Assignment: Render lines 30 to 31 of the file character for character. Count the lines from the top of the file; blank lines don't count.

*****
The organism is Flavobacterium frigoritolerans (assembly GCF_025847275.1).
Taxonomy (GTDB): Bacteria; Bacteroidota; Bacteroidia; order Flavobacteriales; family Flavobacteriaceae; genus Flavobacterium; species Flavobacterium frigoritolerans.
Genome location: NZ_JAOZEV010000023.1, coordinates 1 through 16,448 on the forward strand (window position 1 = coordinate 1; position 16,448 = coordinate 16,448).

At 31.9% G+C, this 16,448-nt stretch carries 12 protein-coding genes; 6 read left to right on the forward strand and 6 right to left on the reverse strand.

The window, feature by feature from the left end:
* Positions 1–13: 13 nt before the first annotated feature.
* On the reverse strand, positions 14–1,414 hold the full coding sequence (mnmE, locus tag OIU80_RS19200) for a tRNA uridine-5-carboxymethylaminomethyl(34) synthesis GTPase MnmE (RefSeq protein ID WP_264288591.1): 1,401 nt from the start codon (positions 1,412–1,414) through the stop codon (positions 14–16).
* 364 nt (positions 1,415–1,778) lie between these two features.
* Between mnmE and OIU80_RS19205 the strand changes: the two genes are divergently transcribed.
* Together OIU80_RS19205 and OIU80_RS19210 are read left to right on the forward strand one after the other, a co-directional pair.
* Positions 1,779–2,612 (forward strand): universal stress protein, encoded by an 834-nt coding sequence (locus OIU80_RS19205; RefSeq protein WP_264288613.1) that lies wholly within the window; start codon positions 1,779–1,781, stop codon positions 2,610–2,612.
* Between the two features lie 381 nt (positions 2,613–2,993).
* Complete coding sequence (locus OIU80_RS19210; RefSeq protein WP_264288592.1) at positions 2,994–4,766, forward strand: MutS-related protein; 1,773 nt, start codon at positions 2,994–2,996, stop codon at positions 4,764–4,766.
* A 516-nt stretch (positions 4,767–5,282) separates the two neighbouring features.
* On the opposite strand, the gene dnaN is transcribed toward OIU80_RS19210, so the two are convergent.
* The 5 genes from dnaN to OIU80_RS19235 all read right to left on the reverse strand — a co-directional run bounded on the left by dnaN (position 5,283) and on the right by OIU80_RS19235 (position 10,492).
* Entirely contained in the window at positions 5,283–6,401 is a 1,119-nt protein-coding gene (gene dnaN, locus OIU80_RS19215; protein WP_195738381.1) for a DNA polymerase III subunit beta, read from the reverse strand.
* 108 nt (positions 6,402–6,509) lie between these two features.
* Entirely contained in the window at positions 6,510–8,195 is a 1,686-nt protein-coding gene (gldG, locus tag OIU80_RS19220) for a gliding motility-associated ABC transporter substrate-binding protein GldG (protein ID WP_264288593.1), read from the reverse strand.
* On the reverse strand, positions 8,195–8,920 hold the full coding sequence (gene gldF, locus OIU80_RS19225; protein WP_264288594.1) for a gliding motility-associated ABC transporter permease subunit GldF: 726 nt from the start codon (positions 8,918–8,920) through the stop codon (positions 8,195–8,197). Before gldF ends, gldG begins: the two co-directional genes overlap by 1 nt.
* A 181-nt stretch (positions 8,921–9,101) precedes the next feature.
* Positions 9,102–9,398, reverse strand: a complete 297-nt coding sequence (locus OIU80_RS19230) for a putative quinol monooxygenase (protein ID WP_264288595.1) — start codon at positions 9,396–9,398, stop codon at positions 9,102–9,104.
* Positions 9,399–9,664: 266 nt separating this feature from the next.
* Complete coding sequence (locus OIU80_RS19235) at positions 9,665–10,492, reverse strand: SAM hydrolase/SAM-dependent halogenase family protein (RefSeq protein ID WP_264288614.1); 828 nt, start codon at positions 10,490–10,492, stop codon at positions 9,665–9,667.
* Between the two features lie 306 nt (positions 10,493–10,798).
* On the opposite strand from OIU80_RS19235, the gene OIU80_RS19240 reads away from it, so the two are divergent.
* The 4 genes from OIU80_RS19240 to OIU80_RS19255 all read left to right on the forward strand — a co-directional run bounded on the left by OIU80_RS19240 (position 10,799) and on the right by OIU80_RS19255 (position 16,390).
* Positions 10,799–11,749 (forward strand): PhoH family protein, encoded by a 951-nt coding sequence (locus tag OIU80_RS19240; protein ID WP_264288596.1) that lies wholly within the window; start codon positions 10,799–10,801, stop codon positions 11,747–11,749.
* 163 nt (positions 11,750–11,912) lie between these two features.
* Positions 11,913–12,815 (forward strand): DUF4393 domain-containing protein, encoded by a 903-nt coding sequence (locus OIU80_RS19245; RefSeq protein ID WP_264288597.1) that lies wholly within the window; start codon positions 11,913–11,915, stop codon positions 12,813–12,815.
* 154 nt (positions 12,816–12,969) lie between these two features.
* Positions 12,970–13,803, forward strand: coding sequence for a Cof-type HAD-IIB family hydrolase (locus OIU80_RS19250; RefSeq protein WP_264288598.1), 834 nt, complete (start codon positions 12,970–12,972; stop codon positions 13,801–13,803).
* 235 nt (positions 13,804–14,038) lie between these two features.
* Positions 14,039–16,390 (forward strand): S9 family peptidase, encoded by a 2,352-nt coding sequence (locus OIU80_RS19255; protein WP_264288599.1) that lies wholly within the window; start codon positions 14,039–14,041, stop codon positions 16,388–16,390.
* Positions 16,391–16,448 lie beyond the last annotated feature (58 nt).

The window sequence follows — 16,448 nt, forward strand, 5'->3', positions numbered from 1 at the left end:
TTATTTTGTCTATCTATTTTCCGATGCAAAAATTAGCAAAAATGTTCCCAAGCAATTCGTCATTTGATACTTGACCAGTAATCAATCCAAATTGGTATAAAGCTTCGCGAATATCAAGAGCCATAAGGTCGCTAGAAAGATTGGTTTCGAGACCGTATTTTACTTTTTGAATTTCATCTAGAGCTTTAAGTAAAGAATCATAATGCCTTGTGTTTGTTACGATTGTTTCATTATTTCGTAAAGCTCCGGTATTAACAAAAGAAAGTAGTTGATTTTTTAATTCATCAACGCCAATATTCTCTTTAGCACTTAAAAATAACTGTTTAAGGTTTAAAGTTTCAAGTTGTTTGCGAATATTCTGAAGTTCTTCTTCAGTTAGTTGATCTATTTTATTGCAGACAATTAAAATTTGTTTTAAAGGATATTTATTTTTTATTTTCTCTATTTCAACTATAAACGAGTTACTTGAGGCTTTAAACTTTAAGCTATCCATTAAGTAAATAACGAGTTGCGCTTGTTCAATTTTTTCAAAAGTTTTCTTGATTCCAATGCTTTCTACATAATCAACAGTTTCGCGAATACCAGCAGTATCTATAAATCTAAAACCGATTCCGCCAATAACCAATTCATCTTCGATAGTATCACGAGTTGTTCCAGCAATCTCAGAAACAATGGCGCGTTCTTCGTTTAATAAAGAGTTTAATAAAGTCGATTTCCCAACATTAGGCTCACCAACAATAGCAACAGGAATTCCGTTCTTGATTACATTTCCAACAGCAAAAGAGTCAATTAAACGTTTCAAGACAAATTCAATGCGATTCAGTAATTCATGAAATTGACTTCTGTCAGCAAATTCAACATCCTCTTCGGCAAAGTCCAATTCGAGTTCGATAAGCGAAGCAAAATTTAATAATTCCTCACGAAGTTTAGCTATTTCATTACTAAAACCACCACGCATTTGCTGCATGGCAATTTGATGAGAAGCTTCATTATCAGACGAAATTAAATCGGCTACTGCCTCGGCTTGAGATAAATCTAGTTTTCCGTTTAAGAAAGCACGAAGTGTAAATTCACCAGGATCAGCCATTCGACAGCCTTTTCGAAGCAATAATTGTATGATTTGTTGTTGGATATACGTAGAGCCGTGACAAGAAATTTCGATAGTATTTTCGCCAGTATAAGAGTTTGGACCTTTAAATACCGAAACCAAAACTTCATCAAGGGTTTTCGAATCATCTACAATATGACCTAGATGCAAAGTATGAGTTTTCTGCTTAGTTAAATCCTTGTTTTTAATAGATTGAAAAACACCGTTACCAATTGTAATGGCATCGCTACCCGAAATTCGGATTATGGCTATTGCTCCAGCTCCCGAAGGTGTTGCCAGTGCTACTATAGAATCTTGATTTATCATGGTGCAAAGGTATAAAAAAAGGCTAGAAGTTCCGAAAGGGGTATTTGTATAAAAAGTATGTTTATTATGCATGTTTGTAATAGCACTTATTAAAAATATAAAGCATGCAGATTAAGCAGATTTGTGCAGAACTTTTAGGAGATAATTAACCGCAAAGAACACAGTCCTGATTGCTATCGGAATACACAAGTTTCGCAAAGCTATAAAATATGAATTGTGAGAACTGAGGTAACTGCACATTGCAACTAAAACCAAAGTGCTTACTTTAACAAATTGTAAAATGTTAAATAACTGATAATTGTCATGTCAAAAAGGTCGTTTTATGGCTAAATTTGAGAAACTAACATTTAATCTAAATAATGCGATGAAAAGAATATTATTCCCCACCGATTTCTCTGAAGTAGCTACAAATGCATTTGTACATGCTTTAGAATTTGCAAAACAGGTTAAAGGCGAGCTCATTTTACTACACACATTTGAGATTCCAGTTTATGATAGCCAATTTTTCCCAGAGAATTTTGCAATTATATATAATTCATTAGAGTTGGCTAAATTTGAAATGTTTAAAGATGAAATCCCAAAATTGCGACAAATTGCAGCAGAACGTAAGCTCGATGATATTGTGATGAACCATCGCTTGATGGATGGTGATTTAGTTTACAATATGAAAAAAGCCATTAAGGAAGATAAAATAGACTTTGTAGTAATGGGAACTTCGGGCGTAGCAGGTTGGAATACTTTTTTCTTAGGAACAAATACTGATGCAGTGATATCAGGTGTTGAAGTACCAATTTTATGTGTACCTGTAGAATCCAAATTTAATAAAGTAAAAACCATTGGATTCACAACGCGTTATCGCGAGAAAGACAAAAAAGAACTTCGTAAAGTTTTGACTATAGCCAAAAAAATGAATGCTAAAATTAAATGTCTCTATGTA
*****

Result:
* Positions 11,913–12,815 (forward strand): DUF4393 domain-containing protein, encoded by a 903-nt coding sequence (locus OIU80_RS19245; RefSeq protein ID WP_264288597.1) that lies wholly within the window; start codon positions 11,913–11,915, stop codon positions 12,813–12,815.
* 154 nt (positions 12,816–12,969) lie between these two features.